The Rattlesnake vs. Black Mamba

Nuggets’ guard Arron Afflalo draws the dubious honor of guarding the Lakers’ Kobe Bryant

Arron Afflalo has been nicknamed the Rattlesnake for his quick-strike defensive prowess, and he’ll need everything in his arsenal to defend the Black Mamba, the Lakers’ Kobe Bryant. Enlarge photo

Jim Mone/Associated Press file photo

Arron Afflalo has been nicknamed the Rattlesnake for his quick-strike defensive prowess, and he’ll need everything in his arsenal to defend the Black Mamba, the Lakers’ Kobe Bryant.

LOS ANGELES – Instead of worrying about the Black Mamba at Saturday’s practice, the Denver Nuggets couldn’t stop talking about the Rattlesnake.

That’s their new nickname for Arron Afflalo, coined by point guard Andre Miller for the former UCLA guard’s quick-strike moves.

“I know I don’t want to get bit by either one,” Denver coach George Karl said.

Everybody got a good laugh before the Nuggets got down to business on orchestrating a major playoff upset.

The Nuggets are facing the aforementioned Mamba and his Los Angeles Lakers in the postseason for the third time in five years, starting with Game 1 at Staples Center on Sunday, so Karl already knows plenty about what doesn’t work against Kobe Bryant and his 7-foot teammates.

The Nuggets see a chance to get it right this time, but only if they run the Lakers off the court. The NBA’s highest-scoring team will attempt to run relentlessly, using its excellent transition offense to force its preferred tempo on an opponent missing Metta World Peace, arguably Los Angeles’ best defensive player.

“When they miss shots, we’ve got to run out and get the game at our pace,” said guard Ty Lawson, the Nuggets’ leading scorer. “We know they’re going to try to slow it down, but we can’t change our game plan. We’re going to do what we do.”

The third-seeded Lakers open their quest for their 17th NBA title against another perennial playoff team with sharply contrasting personnel and style. While Los Angeles is built around Andrew Bynum and Pau Gasol on both ends of a half-court game, the Nuggets excel with speed and transition because they’re the best team in the NBA at making layups, according to Lakers’ head coach Mike Brown.

Karl has plenty of schemes to cause trouble for the Lakers, and he employed a few in the Nuggets’ last visit to Staples Center two weeks ago. Denver can employ a small lineup that forces Brown to use Bynum less, but the Lakers overcame it for a six-point win over the Nuggets even while Bryant sat out to rest a bruised shin.

“I just feel like we’re playing well,” said Bryant, who has missed the playoffs just once in his 16-season Lakers career. “We’ve got good size, and we’re playing in a good rhythm. ... (With) their speed, their versatility, they can really go to a small lineup, and it can be pretty problematic for us.”

The Lakers are confident they’re ready for their first playoff run under Brown, who replaced 11-time champion Phil Jackson. Jackson’s final Lakers’ team lost its playoff opener last spring to New Orleans – a team with much less playoff experience and togetherness than these Nuggets – before getting swept by Dallas in the second round.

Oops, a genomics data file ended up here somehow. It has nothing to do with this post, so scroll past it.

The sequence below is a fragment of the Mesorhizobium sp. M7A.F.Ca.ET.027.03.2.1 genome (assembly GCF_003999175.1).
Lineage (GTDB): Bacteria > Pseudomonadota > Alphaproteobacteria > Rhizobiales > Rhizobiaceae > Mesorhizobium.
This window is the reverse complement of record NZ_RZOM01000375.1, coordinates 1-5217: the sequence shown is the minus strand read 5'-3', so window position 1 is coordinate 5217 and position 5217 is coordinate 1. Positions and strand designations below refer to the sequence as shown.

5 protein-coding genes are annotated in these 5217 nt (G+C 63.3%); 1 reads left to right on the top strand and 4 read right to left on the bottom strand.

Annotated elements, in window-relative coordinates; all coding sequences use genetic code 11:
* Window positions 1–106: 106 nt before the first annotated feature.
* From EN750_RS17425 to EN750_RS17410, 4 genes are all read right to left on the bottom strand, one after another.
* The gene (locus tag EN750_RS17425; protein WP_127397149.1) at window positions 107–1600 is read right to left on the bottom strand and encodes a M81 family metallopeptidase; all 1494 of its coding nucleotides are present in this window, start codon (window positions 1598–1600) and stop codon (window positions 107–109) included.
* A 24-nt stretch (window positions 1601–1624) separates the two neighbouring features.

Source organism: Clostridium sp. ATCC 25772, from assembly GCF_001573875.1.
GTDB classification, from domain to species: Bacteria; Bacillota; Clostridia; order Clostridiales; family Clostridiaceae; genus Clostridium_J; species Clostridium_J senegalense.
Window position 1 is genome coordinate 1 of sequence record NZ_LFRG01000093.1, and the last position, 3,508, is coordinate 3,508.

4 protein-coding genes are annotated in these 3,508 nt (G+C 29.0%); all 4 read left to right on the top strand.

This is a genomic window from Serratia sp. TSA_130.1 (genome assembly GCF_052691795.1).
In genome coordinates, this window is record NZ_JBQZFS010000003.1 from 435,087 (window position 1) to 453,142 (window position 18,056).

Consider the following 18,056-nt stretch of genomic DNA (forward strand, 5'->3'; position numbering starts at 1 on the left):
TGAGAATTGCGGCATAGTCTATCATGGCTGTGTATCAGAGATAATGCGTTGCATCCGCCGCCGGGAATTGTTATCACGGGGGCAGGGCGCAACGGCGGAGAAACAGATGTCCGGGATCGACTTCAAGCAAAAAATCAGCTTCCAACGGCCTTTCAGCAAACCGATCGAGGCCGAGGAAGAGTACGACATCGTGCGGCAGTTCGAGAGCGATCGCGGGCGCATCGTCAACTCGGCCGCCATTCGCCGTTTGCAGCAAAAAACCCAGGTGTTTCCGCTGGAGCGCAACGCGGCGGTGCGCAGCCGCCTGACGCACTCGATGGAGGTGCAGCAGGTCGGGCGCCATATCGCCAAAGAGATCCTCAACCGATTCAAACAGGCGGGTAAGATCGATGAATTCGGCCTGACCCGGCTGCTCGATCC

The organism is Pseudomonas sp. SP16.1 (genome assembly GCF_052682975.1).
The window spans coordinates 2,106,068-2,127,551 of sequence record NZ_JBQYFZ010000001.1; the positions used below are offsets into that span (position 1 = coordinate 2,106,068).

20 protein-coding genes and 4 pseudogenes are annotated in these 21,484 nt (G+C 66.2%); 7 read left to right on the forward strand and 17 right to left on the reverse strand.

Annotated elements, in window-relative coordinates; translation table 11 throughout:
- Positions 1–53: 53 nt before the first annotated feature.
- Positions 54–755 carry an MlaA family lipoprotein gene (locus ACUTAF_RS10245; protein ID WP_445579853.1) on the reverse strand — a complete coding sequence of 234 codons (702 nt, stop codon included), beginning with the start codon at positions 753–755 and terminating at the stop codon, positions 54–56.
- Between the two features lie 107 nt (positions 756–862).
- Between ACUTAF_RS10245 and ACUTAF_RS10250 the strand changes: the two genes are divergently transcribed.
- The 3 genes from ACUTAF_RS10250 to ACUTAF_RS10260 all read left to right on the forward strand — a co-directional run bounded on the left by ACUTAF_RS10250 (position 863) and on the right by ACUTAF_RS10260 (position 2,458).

“For the guys that were here last year, it’s great to get out there to redeem yourselves for what took place last year,” Bryant said.

Bryant and Bynum both are remarkably healthy heading into the postseason, in sharp contrast to several previous Lakers playoff campaigns. Bryant sat out eight of the Lakers’ final 10 games to rest from the compacted schedule, and his oft-injured knees are in good shape.

Denver had to win eight of its final 10 games to earn the sixth seed, while the Lakers clinched the Pacific Division title and the third seed earlier in the week. That allowed Brown to rest Bryant, Gasol, Bynum and injured reserve Matt Barnes in their final regular-season game, giving Los Angeles’ stars a full week off before hosting the Nuggets.

While the Lakers’ core has ample playoff experience, Ramon Sessions is eager to start at point guard in the first playoff game of his five-season, four-team NBA career. Sessions’ speed and quickness provided a huge late-season boost to the sometimes-plodding Lakers after they traded five-time champion Derek Fisher, and they could interfere with Denver’s plans.

“Everybody knows this is what they do around here,” Sessions said. “That’s the reason they’ve got 16 banners hanging up. It’s an honor to be with a team that’s going to the playoffs and playing to win the whole thing.”

Los Angeles must play its next six games without the suspended World Peace, who can practice and travel with the Lakers. Low-scoring Devin Ebanks will start in World Peace’s spot, and Barnes is “100-percent” certain he’ll play off the bench on his still-painful sprained ankle.

Karl isn’t terribly encouraged by World Peace’s absence, realizing the mercurial defensive specialist isn’t the Nuggets’ biggest problem.

If Karl doesn’t play small ball, the Nuggets have an array of big men who can take a shot at guarding Bynum and Gasol, including newcomer JaVale McGee, Kosta Koufos, Timofey Mozgov, Al Harrington and even Chris Andersen.

Karl joked the Nuggets should take a page out of the NHL playbook and send out their centers in shifts every few possessions, if only NBA substitution rules allowed it.

“They have more talent than we probably have, and I think we rely on teamwork more than they do,” Karl said. “I think we’ve been dealt some good things with Artest being out, and Barnes, I hope he’s got a sore ankle.”

The Denver Nuggets, taking a cue from the Los Angeles Lakers’ Kobe Bryant, known as the Black Mamba, have started calling their own Arron Afflalo the Rattlesnake. Enlarge photo

Mark J. Terrill/Associated Press file photo

The Denver Nuggets, taking a cue from the Los Angeles Lakers’ Kobe Bryant, known as the Black Mamba, have started calling their own Arron Afflalo the Rattlesnake.